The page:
Image: Glenn Carstens Peters via Unsplash

LG releases updates for vulnerabilities that could allow hackers to gain access to TVs

Four new vulnerabilities affecting thousands of LG TVs have been found by researchers who said the issues could allow hackers to add themselves as users and take other actions. 

Researchers from cybersecurity firm Bitdefender said the bugs — three of which carry a 9.1 out 10 severity rating — center on LG WebOS, the software that comes on most LG TVs. The vulnerabilities affect WebOS versions 4 through 7.

LG did not respond to requests for comment but released patches for the vulnerabilities as part of a software update on March 22. 

Each of the vulnerabilities allows hackers to take a different action. CVE-2023-6317 helps an attacker add an extra user to the TV set while CVE-2023-6318 allows a hacker to elevate the access they gained with the first bug and fully take over a device. 

CVE-2023-6317 affects the LG ThinkQ smartphone app, which can be used to control the TV. “To set up the app, the user must enter a PIN code into the display on the TV screen. An error in the account handler lets an attacker skip the PIN verification entirely and create a privileged user profile,” Bitdefender said. 

“We can request the creation of an account with no permissions, which will be automatically granted. Having created a privileged account without user interaction, we now have access to a large attack surface that was inaccessible before.”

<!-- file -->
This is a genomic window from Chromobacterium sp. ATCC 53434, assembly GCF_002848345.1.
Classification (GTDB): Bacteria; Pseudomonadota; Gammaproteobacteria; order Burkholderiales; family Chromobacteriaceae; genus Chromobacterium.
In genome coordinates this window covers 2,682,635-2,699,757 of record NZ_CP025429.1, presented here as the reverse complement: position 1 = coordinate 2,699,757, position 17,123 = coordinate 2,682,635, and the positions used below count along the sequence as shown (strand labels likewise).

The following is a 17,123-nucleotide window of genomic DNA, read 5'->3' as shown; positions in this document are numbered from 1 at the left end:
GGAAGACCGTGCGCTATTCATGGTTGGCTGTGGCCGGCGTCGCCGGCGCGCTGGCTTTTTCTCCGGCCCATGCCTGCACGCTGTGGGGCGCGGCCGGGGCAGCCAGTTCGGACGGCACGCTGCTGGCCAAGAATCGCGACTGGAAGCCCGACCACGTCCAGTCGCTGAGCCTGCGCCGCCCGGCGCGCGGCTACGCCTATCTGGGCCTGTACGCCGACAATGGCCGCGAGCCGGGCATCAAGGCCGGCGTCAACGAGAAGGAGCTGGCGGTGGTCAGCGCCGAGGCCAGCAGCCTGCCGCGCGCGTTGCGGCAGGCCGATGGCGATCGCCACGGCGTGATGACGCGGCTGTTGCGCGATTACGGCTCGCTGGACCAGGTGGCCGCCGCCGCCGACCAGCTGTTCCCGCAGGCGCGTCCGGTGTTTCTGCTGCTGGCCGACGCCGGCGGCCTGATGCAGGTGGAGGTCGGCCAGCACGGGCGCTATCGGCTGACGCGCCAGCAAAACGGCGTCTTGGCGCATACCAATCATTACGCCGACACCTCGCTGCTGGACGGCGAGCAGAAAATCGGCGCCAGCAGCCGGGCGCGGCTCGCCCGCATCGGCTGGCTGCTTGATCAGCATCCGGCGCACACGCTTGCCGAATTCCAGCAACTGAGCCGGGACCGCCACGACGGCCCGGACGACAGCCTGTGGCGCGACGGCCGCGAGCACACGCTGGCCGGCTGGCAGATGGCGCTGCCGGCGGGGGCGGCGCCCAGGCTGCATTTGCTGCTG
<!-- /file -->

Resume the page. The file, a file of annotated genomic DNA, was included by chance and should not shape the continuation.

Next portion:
Two other bugs — CVE-2023-6319 and CVE-2023-6320 — allow attackers to drop malware on the device, monitor traffic or move throughout a smart home network. 

Bitdefender researchers said a search on security tool Shodan initially showed that more than 91,000 LG devices around the world are exposed to the internet and vulnerable to these four bugs.

But since the publication of the report, that number has dropped to around 87,500 — more than half are located in South Korea, but thousands are also in Finland, Sweden, the U.S. and Hong Kong.

Bitdefender said it disclosed the issues to LG on November 1 and the company confirmed the issues two weeks later. LG asked for an extension in December before patching the vulnerabilities last month. 

Bitdefender noted that the vulnerabilities were found as part of a larger effort by the company to examine the security of popular IoT hardware.

IoT devices have become a popular target for hackers who often add exposed devices to powerful botnet networks that facilitate larger, more devastating attacks.

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Jonathan Greig

Jonathan Greig

is a Breaking News Reporter at Recorded Future News. Jonathan has worked across the globe as a journalist since 2014. Before moving back to New York City, he worked for news outlets in South Africa, Jordan and Cambodia. He previously covered cybersecurity at ZDNet and TechRepublic.